The Avengers (2012) is a superhero epic years in the making.
Unlike The X-Men, which arrived full formed in 2000, The Avengers is the comic book version of the supergroup, with stars in their own right coming together (not without some friction and ego-thumping) for a battle royale. So Marvel put together a long term plan, launching their stars in a series of solo films and building an entire universe of heroes and villains for the screen.
They teased audiences with brief cross-overs and then, after years of setting it all up, brought together the team: Robert Downey’s cheeky, cocky Iron Man, Chris Hemsworth’s warrior prince Thor, Chris Evans’ earnest Captain America, and Mark Ruffalo taking over as Bruce Banner and The Hulk (the third actor in as many films), giving the character a haunted, embittered edge. To round out the team, the film expands the role of Black Widow (Scarlett Johansson), a slinky superagent, from the second Iron Man film, and adds Hawkeye (Jeremy Renner), an archer marksman briefly seen in Thor. Samuel Jackson presides over it all as Nick Fury.
It could have been a disaster, with so many characters to juggle and personalities to respect while engaging in a big, noisy, apocalyptic battle with no less than gods and aliens. And it was a measured gamble to bring in Joss Whedon, a man with well-earned fan credentials and an affinity for this kind of genre storytelling, to write and direct. No question that he brings smarts and style and self-aware wit to his productions (Buffy the Vampire Slayer on TV, Serenity on the big screen) but his audiences have been, shall we say, small and passionate.
It was the perfect marriage of subject and sensibility. You wouldn’t accuse The Avengers of being good drama, but the sprawling, splashy spectacle and its much-much-much-larger-than-life heroes makes for a genuine comic book epic for the big screen.
Whedon loves his characters and enjoys tossing them together to watch the sparks of colliding egos fly. And he has a knack for keeping an eye on the stories and the characters in the mess of battle. But mostly, he embraces the elevated melodrama of the conceit—these superpowered beings are our answer to the Greek gods and heroes, and they were nothing if not unpredictable, mercurial, and vindictive—and then works his way back to the humanity under the costume.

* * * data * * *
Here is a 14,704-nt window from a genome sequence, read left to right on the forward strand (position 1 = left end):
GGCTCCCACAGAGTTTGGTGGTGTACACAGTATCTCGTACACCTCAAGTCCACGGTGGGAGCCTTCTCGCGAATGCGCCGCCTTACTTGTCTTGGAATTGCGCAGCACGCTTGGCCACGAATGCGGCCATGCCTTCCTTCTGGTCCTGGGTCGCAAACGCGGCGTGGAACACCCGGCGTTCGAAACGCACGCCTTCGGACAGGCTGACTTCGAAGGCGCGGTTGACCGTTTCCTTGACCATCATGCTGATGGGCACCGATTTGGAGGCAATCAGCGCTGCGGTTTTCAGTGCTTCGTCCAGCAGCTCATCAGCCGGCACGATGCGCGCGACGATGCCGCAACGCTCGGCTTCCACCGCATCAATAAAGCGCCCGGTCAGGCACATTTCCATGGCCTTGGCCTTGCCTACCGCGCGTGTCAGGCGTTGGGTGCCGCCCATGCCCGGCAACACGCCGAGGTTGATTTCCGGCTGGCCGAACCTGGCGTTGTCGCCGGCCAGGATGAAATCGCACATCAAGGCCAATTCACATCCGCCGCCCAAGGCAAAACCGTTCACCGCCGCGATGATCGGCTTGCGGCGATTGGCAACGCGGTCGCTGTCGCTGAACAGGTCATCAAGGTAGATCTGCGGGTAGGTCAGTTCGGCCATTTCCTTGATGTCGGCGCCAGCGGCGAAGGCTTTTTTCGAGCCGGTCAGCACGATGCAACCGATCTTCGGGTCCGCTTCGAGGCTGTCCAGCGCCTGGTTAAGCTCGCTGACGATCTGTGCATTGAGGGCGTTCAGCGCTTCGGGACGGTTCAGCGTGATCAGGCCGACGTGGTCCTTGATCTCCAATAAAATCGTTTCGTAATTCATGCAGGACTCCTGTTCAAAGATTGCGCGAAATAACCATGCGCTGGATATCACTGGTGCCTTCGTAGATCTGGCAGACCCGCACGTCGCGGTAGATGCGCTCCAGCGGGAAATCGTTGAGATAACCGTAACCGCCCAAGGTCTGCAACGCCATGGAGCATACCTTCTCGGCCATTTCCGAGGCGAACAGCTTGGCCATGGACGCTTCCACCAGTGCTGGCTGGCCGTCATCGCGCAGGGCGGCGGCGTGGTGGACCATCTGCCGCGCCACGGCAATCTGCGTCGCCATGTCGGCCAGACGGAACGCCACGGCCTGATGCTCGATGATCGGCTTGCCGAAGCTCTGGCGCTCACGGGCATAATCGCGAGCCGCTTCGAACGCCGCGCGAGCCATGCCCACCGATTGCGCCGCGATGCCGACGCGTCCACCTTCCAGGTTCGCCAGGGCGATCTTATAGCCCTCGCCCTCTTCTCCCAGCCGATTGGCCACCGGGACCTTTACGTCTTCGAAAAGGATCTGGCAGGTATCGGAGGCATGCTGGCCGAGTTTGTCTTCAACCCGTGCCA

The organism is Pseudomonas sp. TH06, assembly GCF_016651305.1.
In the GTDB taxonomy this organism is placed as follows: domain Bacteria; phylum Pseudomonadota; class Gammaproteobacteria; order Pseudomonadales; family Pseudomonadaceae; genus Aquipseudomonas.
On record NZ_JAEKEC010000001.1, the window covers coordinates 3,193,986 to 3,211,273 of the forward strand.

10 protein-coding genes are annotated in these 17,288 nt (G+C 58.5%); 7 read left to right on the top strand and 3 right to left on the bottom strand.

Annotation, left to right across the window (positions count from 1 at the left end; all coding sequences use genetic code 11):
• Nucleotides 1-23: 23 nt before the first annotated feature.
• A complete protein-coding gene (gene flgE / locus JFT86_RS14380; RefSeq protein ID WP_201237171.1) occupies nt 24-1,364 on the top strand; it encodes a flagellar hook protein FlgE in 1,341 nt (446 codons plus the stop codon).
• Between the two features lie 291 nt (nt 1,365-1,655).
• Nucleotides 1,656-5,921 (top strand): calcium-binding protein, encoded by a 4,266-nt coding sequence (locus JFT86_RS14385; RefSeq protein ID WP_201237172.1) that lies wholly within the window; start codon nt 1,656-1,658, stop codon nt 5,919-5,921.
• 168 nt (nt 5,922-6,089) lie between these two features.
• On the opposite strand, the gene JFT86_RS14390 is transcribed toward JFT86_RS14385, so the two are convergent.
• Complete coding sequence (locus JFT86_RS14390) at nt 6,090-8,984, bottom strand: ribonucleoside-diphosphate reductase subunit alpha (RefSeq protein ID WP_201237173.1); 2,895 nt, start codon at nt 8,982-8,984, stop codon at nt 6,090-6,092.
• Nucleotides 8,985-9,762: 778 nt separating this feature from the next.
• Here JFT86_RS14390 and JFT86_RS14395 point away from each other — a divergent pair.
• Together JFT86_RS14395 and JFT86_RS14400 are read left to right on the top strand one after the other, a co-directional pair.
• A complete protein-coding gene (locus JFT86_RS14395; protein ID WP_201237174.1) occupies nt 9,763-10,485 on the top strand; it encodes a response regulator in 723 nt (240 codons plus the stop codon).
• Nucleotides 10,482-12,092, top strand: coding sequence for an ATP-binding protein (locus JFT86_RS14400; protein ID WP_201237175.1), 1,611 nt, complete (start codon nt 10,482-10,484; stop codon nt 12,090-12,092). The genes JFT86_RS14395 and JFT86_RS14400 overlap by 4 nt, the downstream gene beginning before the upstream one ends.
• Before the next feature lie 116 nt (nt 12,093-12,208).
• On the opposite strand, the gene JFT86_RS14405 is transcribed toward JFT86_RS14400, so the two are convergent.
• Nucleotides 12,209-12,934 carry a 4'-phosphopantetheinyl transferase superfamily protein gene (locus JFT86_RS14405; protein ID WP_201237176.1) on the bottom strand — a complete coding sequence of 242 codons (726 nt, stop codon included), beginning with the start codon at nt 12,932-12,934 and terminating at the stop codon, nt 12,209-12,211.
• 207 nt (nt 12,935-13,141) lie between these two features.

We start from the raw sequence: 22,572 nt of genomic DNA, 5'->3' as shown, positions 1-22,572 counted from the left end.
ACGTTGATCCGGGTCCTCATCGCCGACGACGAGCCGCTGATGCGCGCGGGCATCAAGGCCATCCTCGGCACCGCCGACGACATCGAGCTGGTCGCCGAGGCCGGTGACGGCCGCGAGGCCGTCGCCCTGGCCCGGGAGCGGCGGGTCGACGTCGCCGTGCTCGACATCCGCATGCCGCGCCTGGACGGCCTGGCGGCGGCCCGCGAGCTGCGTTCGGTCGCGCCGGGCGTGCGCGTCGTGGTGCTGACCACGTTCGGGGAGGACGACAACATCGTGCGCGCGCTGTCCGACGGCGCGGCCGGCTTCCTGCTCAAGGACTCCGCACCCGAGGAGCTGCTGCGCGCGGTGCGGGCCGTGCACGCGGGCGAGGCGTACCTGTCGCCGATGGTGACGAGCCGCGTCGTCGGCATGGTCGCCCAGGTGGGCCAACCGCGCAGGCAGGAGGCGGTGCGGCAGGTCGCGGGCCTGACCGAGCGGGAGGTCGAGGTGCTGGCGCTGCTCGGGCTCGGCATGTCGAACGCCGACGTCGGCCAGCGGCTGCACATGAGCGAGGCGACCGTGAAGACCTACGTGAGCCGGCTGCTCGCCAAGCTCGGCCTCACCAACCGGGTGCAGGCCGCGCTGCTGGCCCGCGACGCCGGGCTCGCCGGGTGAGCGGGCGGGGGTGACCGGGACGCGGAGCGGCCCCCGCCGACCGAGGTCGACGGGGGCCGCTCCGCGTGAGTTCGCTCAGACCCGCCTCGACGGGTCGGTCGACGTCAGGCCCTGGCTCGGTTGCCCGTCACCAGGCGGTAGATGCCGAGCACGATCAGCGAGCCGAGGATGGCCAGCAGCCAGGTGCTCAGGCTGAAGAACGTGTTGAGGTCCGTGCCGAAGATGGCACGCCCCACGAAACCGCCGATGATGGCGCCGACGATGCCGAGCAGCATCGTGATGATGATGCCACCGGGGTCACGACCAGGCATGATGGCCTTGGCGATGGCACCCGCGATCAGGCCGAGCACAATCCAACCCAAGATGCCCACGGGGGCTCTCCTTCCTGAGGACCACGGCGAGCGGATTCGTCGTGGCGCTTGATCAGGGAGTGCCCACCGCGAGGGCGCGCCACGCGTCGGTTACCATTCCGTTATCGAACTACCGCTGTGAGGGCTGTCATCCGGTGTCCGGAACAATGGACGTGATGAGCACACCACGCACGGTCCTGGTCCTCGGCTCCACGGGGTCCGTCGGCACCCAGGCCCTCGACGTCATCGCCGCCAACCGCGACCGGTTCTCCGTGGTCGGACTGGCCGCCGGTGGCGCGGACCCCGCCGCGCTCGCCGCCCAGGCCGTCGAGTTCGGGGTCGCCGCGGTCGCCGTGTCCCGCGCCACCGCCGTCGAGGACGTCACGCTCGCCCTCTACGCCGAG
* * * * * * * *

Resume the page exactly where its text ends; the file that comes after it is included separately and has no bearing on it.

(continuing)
And it doesn’t hurt letting Downey off the leash to rile up the gathered egos. You get the sense that, sure, Whedon is having a blast visualizing the scope of a comic book battle with the millions of dollars of CGI at his command, but he’s having even more fun setting these lone wolves loose to sniff around and bark at each other before warily settling into a pack.
It was the top box-office hit of 2012, raking in over $1.5 billion worldwide, and established the Marvel movie universe as a cinematic juggernaut.
It was nominated for an Academy Award for its visual effects.
Also on Blu-ray and DVD and on SVOD through Amazon Video, iTunes, GooglePlay, Fandango, Vudu and/or other services. Availability may vary by service.
Marvel’s The Avengers [Blu-ray]
Marvel’s The Avengers [Blu-ray 3D/Blu-ray/DVD + Digital Copy + Digital Music Download]
Marvel’s The Avengers [4K UHD]
Marvel’s The Avengers [DVD]
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The DVD and Blu-ray editions from Disney include commentary by Joss Whedon and the featurette “Assembling the Ultimate Team.” The Blu-ray includes the more featurettes and deleted scenes), plus the “Second Screen Experience” (which requires an iPad, a downloadable app and a connection to the same WiFi network as the Blu-ray player) and a bonus DVD copy. And yes, there is a Blu-ray 3D edition, a 4-Disc Combo pack that also includes all of the above (so you’ve got a standard Blu-ray and DVD for non-3D showings) plus a digital copy and a digital download of the “Inspired By” album.